It all ended up in a messy court battle, with the first one, a nice-enough chap from somewhere Scandiwegian, insisting that he’d a signed a 75-year deal with former owner Craig Rockbottom that allowed him, his children and his grandchildren to drive any car once, now or in the future owned by Craig, anywhere on the planet, or any other planet for that matter, including the sun.
That had initially meant acting as the team former team boss’s chauffeur but he was hopeful that the $15 million he’d handed over would now get him a race drive.
The second one said that because he was in the junior driver programme of the team that had agreed to supply us with engines he had a claim on a race seat because his “dad, who’s really, really, rich, said so”.
Finally, the third one said Vlad had promised him the race drive in exchange for his father, who’s the president of some Russian republic called Apparatchikstan, agreeing to let Vlad take over all the states nuclear reactors.
Needless to say it all got a bit messy, but eventually Vlad agreed to take the Scandiwegian and the Russian on the basis that one is minted and the other have Vlad some reactors.
The junior driver programme driver would just have to look elsewhere, or as Vlad told him:
“If I ever see you again, I kill your whole family and eat your pets.”
It turns out though that it’s best not to upset a man who owns half your engine suppliers’ North American dealerships.
Still, if any good came out of the whole weekend it was that I learned how to speak like a proper team principal. I’d heard one of them having a long whine to some media type about why his engine was crap and explaining with great intent that “things must change”, then quietly telling his own PR that one of the reasons it was crap was because his mad designer had built a car more tightly packaged than Mikhail Baryshnikov’s leotard and everything kept going on fire.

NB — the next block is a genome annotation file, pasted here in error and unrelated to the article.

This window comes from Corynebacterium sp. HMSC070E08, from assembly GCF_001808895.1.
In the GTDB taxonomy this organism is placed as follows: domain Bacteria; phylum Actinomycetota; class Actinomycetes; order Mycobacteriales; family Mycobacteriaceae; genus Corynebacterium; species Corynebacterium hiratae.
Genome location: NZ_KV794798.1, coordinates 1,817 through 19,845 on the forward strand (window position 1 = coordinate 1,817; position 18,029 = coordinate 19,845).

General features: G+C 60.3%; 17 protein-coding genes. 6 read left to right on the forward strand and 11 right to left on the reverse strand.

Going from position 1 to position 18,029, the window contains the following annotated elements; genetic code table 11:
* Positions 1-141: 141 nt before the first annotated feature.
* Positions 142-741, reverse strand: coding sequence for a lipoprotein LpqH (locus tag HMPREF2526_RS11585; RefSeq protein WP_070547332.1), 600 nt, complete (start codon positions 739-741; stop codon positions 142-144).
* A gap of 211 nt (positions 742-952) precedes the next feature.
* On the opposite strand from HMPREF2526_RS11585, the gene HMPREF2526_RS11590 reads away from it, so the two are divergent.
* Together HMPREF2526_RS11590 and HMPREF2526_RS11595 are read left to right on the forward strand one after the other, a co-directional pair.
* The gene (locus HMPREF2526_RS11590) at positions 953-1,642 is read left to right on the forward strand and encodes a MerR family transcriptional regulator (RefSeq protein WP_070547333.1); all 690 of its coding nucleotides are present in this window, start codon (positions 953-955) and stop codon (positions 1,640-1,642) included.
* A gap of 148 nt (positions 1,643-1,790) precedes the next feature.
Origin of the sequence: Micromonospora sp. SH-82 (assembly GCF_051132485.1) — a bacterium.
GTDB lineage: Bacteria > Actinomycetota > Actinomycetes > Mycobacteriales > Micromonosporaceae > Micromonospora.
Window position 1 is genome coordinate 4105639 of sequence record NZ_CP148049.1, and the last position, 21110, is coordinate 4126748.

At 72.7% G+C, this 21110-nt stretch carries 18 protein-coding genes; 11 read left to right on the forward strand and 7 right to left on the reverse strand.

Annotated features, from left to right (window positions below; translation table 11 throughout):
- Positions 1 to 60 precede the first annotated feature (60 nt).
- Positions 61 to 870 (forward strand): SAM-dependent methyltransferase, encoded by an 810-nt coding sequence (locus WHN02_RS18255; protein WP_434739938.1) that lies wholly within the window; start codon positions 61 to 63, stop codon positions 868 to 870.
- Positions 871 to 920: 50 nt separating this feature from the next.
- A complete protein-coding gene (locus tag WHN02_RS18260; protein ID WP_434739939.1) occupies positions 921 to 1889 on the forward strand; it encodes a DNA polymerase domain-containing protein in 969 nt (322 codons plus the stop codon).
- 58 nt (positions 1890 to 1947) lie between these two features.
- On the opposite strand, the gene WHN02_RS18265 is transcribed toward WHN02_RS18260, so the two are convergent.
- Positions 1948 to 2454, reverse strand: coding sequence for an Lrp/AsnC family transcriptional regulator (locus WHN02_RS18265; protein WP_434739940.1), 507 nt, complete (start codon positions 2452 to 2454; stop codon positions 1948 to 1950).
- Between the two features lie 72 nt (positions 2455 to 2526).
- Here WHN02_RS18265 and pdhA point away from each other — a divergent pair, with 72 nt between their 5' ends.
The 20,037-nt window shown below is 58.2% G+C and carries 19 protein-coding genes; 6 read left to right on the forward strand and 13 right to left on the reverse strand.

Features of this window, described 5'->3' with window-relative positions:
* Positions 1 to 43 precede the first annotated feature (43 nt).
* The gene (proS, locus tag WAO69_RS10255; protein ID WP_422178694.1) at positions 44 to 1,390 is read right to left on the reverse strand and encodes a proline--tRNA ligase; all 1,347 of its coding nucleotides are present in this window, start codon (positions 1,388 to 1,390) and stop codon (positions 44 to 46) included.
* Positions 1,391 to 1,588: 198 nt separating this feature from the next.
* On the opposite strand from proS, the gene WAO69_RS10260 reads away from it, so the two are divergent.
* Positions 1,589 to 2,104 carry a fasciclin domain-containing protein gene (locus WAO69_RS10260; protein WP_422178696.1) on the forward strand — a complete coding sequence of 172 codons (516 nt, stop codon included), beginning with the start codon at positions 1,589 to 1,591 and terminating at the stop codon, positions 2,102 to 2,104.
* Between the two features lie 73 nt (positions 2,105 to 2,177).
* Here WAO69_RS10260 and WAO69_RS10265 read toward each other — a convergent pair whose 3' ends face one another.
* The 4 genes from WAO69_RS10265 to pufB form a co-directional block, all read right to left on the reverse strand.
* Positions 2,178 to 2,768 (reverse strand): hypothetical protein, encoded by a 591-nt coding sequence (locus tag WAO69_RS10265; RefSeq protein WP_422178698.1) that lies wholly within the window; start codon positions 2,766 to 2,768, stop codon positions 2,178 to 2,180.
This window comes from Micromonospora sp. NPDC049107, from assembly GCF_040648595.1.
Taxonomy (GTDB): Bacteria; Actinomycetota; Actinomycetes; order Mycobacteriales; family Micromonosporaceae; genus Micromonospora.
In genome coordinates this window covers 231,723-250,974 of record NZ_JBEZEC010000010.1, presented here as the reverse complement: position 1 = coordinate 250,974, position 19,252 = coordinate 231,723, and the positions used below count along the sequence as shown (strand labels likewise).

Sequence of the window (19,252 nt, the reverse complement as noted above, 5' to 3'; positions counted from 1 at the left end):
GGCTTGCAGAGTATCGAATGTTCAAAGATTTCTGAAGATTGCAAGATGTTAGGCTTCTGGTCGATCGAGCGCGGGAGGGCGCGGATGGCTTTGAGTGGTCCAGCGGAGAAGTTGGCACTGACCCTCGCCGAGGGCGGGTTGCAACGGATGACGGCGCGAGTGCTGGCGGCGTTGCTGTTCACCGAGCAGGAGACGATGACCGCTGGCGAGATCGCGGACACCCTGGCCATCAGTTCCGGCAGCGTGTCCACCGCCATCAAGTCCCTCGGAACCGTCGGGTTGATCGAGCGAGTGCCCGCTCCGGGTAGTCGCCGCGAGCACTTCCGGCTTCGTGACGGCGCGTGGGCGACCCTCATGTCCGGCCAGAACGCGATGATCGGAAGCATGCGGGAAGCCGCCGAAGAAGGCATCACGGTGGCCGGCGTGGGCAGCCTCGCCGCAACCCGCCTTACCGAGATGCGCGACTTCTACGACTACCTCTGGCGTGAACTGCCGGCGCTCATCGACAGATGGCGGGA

I thought that sort of “economy with the truth” as Camilla called it was a jolly wheeze, so I gave it a go myself when one the reporters at our Sunday evening media session asked why our cars hadn’t run all weekend.
“We have worked night and day and fought tooth and nail to be here and unfortunately over the weekend we encountered a number of operational problems that prevented us from running,” I said, channeling my inner Braveheart, though more like Braveheart in a polo shirt and slacks. “These largely stemmed from some software issues that we were unable to rectify but needless to say we will keep working 24/7 to find solutions so that we can get the cars up and running for the next race.”
It seemed to go down a treat as all the scribes were nodding and looking sympathetic and scribbling furiously in their notebooks.
Afterwards, Camilla sidled up to me and said: “Not bad. Operational issues, eh? Or as we like to call them ‘no idea what to do with these boxes of bits’. ‘Software issues’? Meaning that we had no engine to write software to as someone went to his daddy and complained that we wouldn’t let him play with the vroom-vroom car. Hmm… maybe you’re not quite as thick as we imagined.”
I was really pleased with that compliment and the best part is that we even have two drivers. A Brazilian and a Russian. The poor Scandi has been hired as our Reserve Driver for an amount Vlad said was enough to buy himself a fourth superyacht, which means the Scandi is my taxi driver for Malaysia. See, it all worked out in the end.